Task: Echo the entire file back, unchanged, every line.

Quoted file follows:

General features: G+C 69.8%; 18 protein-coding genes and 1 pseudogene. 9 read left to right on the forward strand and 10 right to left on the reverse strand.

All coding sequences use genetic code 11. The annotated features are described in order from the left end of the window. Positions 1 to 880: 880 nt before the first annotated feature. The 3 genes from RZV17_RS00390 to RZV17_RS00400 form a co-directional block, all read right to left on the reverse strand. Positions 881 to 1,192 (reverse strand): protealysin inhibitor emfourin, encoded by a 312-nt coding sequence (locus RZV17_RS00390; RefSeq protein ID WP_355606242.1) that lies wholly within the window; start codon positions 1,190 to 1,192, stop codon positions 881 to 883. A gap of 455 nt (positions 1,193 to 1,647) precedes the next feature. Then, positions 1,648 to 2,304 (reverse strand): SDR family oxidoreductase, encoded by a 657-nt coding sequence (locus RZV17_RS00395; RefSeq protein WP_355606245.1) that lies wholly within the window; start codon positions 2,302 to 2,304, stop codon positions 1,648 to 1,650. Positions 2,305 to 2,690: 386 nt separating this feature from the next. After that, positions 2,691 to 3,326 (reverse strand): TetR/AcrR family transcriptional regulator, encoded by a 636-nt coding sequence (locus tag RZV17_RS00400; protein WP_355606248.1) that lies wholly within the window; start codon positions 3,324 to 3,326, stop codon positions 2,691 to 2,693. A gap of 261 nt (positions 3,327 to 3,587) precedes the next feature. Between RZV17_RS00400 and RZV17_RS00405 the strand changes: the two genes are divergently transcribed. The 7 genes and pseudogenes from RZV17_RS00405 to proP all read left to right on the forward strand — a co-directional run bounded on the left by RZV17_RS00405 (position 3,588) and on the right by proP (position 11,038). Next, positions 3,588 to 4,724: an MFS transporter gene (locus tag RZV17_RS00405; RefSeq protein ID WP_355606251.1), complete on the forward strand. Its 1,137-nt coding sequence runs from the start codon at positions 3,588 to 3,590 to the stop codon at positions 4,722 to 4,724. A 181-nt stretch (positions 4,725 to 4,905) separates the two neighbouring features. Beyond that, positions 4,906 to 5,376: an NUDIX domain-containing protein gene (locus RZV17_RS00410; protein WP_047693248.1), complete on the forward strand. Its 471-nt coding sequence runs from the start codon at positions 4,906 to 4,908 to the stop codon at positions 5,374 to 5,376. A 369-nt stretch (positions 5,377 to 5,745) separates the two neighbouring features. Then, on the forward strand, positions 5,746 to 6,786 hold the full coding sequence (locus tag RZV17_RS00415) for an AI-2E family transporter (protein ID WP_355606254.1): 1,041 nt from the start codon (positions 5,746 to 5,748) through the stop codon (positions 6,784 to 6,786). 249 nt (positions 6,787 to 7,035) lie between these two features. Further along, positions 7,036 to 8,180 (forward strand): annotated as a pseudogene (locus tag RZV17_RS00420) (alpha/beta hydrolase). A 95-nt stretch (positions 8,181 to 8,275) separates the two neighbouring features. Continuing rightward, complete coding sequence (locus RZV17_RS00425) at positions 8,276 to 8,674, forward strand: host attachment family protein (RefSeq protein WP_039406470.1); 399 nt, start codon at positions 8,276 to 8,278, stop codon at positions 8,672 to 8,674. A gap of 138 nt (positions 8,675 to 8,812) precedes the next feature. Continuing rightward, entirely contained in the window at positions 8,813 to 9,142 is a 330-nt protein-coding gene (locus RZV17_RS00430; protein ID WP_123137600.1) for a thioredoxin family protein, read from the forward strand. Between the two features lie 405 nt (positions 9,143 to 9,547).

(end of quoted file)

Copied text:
General features: G+C 69.8%; 18 protein-coding genes and 1 pseudogene. 9 read left to right on the forward strand and 10 right to left on the reverse strand.

All coding sequences use genetic code 11. The annotated features are described in order from the left end of the window. Positions 1 to 880: 880 nt before the first annotated feature. The 3 genes from RZV17_RS00390 to RZV17_RS00400 form a co-directional block, all read right to left on the reverse strand. Positions 881 to 1,192 (reverse strand): protealysin inhibitor emfourin, encoded by a 312-nt coding sequence (locus RZV17_RS00390; RefSeq protein ID WP_355606242.1) that lies wholly within the window; start codon positions 1,190 to 1,192, stop codon positions 881 to 883. A gap of 455 nt (positions 1,193 to 1,647) precedes the next feature. Then, positions 1,648 to 2,304 (reverse strand): SDR family oxidoreductase, encoded by a 657-nt coding sequence (locus RZV17_RS00395; RefSeq protein WP_355606245.1) that lies wholly within the window; start codon positions 2,302 to 2,304, stop codon positions 1,648 to 1,650. Positions 2,305 to 2,690: 386 nt separating this feature from the next. After that, positions 2,691 to 3,326 (reverse strand): TetR/AcrR family transcriptional regulator, encoded by a 636-nt coding sequence (locus tag RZV17_RS00400; protein WP_355606248.1) that lies wholly within the window; start codon positions 3,324 to 3,326, stop codon positions 2,691 to 2,693. A gap of 261 nt (positions 3,327 to 3,587) precedes the next feature. Between RZV17_RS00400 and RZV17_RS00405 the strand changes: the two genes are divergently transcribed. The 7 genes and pseudogenes from RZV17_RS00405 to proP all read left to right on the forward strand — a co-directional run bounded on the left by RZV17_RS00405 (position 3,588) and on the right by proP (position 11,038). Next, positions 3,588 to 4,724: an MFS transporter gene (locus tag RZV17_RS00405; RefSeq protein ID WP_355606251.1), complete on the forward strand. Its 1,137-nt coding sequence runs from the start codon at positions 3,588 to 3,590 to the stop codon at positions 4,722 to 4,724. A 181-nt stretch (positions 4,725 to 4,905) separates the two neighbouring features. Beyond that, positions 4,906 to 5,376: an NUDIX domain-containing protein gene (locus RZV17_RS00410; protein WP_047693248.1), complete on the forward strand. Its 471-nt coding sequence runs from the start codon at positions 4,906 to 4,908 to the stop codon at positions 5,374 to 5,376. A 369-nt stretch (positions 5,377 to 5,745) separates the two neighbouring features. Then, on the forward strand, positions 5,746 to 6,786 hold the full coding sequence (locus tag RZV17_RS00415) for an AI-2E family transporter (protein ID WP_355606254.1): 1,041 nt from the start codon (positions 5,746 to 5,748) through the stop codon (positions 6,784 to 6,786). 249 nt (positions 6,787 to 7,035) lie between these two features. Further along, positions 7,036 to 8,180 (forward strand): annotated as a pseudogene (locus tag RZV17_RS00420) (alpha/beta hydrolase). A 95-nt stretch (positions 8,181 to 8,275) separates the two neighbouring features. Continuing rightward, complete coding sequence (locus RZV17_RS00425) at positions 8,276 to 8,674, forward strand: host attachment family protein (RefSeq protein WP_039406470.1); 399 nt, start codon at positions 8,276 to 8,278, stop codon at positions 8,672 to 8,674. A gap of 138 nt (positions 8,675 to 8,812) precedes the next feature. Continuing rightward, entirely contained in the window at positions 8,813 to 9,142 is a 330-nt protein-coding gene (locus RZV17_RS00430; protein ID WP_123137600.1) for a thioredoxin family protein, read from the forward strand. Between the two features lie 405 nt (positions 9,143 to 9,547).